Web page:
Thursday, April 7

When does a drug rash become more than a rash?

You recently began antibiotic treatment for an infection and are now doing well. However, your skin starts to itch, and the telltale indications of a rash appear — initially on your torso, then spreading to your arms and legs. So, what exactly do you do? Should you be concerned? Is it necessary for you to see a doctor?

Many drugs cause rashes, which are a bothersome side effect. It might be demoralizing to be recovering from one ailment just to learn that you have a new problem to deal with. While these itchy eruptions might be inconvenient, they normally last a week or two and can be treated with over-the-counter drugs.

However, not all medication rashes are the same, and some can even be fatal. Fortunately, the dangerous ones are few, but knowing how to recognize them is still a good idea. How do you tell the difference between dangerous rashes and those that are simply a bother but will go away with time and treatment?

Drug rashes come in a variety of shapes and sizes.

There are two types of allergic rashes that might occur after taking a medication. Within hours, the most immediate form of reaction occurs. Hives appear on the skin and move about. Antihistamines (over-the-counter at a drugstore) are the most common treatment because this process is linked to the release of histamine.

A delayed type of drug rash appears four to fourteen days after you begin taking medicine. Over the course of a few days, pink and red lumps grow on your chest and back, spreading to your arms and legs. These pimples don't move around like hives, and after a few days, things may start to improve, but you may experience peeling skin similar to a recovering sunburn.

Antihistamines aren't as effective for this sort of delayed rash, but topical cortisone cream (or one of its higher prescription-strength equivalents) can help speed up the healing process.

When should you go to the ER if you have a medication rash?

The biggest problem with hives is that you're having a whole-body reaction that extends beyond the skin and might make breathing difficult or cause dangerously low blood pressure. It's critical to rush to the emergency room if you suffer either of these symptoms.

Steroids, adrenaline, and higher-dose antihistamines available at the pharmacy can be used to treat these life-threatening reactions. While frightening, these types of drug-induced allergic reactions are easy to notice, and many doctors are trained to spot severe changes in your breathing or blood pressure. It's critical to tell the doctor what medications you've taken and when you last took them.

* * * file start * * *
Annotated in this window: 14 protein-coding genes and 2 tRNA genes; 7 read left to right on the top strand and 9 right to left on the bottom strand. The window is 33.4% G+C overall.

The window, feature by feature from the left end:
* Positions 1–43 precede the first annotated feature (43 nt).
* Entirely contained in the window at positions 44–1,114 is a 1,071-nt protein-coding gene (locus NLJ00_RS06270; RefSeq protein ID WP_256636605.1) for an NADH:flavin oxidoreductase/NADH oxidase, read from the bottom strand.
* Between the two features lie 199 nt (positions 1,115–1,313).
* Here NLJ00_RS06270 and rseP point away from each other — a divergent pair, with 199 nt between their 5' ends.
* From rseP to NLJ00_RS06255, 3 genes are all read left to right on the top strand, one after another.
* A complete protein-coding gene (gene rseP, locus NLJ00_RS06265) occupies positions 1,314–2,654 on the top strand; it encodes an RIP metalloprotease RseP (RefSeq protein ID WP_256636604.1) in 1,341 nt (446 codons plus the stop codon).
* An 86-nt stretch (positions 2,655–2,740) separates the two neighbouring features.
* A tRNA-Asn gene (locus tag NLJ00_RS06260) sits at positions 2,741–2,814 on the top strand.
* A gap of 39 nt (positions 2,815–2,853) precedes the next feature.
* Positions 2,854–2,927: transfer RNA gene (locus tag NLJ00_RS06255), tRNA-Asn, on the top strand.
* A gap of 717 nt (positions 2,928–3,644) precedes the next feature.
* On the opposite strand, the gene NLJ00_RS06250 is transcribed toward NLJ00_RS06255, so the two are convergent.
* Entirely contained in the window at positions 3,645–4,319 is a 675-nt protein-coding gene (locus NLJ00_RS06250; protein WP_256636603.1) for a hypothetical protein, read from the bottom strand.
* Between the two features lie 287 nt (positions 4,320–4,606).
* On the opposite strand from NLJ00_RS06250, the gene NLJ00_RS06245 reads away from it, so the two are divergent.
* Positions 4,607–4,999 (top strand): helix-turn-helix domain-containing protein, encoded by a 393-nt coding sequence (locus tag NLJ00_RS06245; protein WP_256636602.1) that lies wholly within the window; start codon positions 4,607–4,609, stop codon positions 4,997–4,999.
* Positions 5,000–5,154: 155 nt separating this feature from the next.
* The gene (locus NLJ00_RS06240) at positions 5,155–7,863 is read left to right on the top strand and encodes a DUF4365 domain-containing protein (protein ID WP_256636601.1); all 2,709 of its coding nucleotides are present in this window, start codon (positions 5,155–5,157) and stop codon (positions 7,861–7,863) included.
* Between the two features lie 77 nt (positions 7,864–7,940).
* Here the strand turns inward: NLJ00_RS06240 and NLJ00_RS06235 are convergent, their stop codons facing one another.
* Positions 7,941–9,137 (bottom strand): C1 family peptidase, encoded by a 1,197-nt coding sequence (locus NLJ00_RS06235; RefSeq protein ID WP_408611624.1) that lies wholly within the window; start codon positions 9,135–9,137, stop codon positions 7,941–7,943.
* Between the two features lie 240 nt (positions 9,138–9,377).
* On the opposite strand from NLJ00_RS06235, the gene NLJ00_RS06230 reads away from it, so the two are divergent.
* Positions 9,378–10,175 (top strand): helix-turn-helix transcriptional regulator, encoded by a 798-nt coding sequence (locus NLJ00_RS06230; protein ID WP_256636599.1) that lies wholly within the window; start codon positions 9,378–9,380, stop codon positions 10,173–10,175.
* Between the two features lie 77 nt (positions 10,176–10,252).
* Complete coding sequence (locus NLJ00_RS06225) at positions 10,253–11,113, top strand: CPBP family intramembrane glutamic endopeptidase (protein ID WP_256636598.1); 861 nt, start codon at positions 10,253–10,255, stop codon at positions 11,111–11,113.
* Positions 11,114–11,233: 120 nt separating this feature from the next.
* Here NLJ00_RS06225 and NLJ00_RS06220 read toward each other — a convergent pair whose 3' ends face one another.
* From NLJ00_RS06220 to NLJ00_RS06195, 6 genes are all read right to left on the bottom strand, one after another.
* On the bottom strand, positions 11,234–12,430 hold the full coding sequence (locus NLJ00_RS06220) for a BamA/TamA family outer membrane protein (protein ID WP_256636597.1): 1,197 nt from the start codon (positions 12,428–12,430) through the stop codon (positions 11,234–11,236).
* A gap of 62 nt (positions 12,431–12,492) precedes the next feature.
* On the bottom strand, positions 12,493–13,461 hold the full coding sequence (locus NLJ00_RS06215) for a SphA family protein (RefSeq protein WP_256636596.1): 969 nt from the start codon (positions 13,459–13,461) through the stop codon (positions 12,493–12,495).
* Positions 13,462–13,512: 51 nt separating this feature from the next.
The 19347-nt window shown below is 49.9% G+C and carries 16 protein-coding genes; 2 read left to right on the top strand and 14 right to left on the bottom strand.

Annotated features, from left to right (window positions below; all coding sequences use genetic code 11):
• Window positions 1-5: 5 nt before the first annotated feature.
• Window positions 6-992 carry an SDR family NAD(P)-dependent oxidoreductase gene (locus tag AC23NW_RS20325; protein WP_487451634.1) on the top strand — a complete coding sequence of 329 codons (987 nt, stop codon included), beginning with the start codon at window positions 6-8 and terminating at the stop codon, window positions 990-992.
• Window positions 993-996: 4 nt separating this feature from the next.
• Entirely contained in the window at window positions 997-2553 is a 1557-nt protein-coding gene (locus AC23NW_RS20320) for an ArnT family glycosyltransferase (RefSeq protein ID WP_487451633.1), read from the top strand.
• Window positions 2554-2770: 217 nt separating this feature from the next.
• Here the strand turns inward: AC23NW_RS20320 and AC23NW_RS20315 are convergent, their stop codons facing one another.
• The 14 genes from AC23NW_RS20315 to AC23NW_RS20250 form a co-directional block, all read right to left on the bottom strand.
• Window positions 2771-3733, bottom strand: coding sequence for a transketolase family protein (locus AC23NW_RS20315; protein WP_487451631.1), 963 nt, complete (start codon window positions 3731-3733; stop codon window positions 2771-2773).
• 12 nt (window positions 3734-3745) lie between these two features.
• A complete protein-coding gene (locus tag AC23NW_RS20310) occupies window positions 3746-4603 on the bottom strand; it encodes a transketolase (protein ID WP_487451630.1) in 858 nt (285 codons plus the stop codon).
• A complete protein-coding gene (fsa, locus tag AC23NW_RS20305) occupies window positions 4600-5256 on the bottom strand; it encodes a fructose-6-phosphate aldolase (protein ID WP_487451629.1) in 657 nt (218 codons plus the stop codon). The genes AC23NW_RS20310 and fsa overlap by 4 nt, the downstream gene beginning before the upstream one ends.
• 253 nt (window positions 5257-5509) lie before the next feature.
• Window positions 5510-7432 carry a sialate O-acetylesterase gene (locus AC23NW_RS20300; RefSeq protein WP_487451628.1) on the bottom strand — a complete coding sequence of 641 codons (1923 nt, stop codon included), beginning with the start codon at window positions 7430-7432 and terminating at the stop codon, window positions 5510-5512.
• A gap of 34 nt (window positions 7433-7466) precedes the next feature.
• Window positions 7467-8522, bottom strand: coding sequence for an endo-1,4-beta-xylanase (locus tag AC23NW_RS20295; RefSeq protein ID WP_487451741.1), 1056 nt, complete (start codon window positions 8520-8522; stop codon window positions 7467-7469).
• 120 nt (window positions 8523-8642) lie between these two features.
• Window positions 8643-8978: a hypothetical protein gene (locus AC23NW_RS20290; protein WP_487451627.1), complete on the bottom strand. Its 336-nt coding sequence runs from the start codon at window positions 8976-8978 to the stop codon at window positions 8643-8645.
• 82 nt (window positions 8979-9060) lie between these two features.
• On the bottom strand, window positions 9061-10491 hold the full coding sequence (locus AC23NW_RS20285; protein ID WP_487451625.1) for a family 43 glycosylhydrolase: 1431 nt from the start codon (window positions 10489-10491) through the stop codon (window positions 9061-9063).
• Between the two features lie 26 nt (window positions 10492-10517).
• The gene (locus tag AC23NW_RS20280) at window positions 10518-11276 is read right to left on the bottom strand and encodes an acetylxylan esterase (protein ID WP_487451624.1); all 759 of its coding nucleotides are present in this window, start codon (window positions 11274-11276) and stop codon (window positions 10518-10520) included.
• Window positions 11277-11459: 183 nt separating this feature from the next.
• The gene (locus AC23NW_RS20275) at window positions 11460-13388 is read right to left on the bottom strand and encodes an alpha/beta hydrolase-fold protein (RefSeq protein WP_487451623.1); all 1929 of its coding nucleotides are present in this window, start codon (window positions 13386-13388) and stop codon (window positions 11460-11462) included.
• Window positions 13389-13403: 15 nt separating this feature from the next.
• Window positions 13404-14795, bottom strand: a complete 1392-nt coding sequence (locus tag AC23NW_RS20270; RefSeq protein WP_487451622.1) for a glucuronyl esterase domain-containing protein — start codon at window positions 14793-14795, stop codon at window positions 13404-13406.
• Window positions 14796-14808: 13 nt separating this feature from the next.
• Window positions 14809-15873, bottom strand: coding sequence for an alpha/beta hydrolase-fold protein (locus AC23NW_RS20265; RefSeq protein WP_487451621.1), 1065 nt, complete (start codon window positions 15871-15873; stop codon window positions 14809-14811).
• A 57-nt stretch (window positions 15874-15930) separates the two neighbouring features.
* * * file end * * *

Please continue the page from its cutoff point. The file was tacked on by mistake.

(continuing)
Be aware of the warning indications of serious cutaneous adverse reactions (SCARs)

Symptoms of the delayed type of rash can be more difficult to identify. Antibiotics, antiseizure drugs, anti-gout meds like allopurinol, and even over-the-counter medications like NSAIDs are all common causes of these rashes. (Note that this isn't an exhaustive list; any new medication should be approached with caution.)

When it comes to the rash, things are typically fine when it's simply itching, but it's still a pain. Doctors are concerned about something more serious when the skin begins to ache or turns a darker purple color. If your skin starts to blister or pustules appear, or if you discover sores in your mouth, eyes, or genitalia, you should go to an urgent care clinic or the ER and request a dermatology appointment. Drooling is a common symptom of mouth sores because patients avoid swallowing because of the pain.

If you begin to feel ill, as if you have the flu, or if you become puffy from swelling, particularly in your face, it could be a severe drug hypersensitivity syndrome. Drug hypersensitivity syndromes can cause people to get a fever, have low blood pressure, or have problems with their liver, kidneys, or heart. Most patients are required to be admitted to the hospital, and in certain cases, to the burn or intensive care unit.

While several types of severe drug responses have separate names, such as Stevens-Johnson syndrome (SJS), drug rash with eosinophilia and systemic symptoms (DRESS), and acute generalized exanthematous pustulosis (AGEP), they are sometimes lumped together as severe cutaneous adverse events (SCARs).

What happens if you get a SCAR as a result of medication?

The first step is to see a specialist, who can be found in a dermatological clinic or a hospital. It's vital to find someone who knows how to handle these kinds of reactions. A doctor (typically a dermatologist) may perform a skin biopsy, and you may be prescribed systemic immunosuppressive medicines. Patients with SCARs may need to stay in the hospital at times.

If you're starting a new medicine or increasing the dose of an old one, the most important thing you can do is keep an eye on your skin and its symptoms. If you think you might have one of these SCARs, seek help from a professional, such as a board-certified dermatologist, so you can be sure you're getting the treatment you need. Patients who are treated properly have a good prognosis. These reactions should also be reported to the FDA by your doctors.

Things can begin to return to normal once you've recovered, but it's vital to keep in touch with your doctor because there are certain long-term issues to be aware of. In the end, your doctors and healthcare team will tell you what is and is not safe in the future. Remember that if you're concerned about one of these side effects, you should stop taking the prescription as soon as possible, but only with your doctor's supervision.

No content on this site, regardless of date, should be used to replace direct medical advice from your doctor or another trained practitioner.
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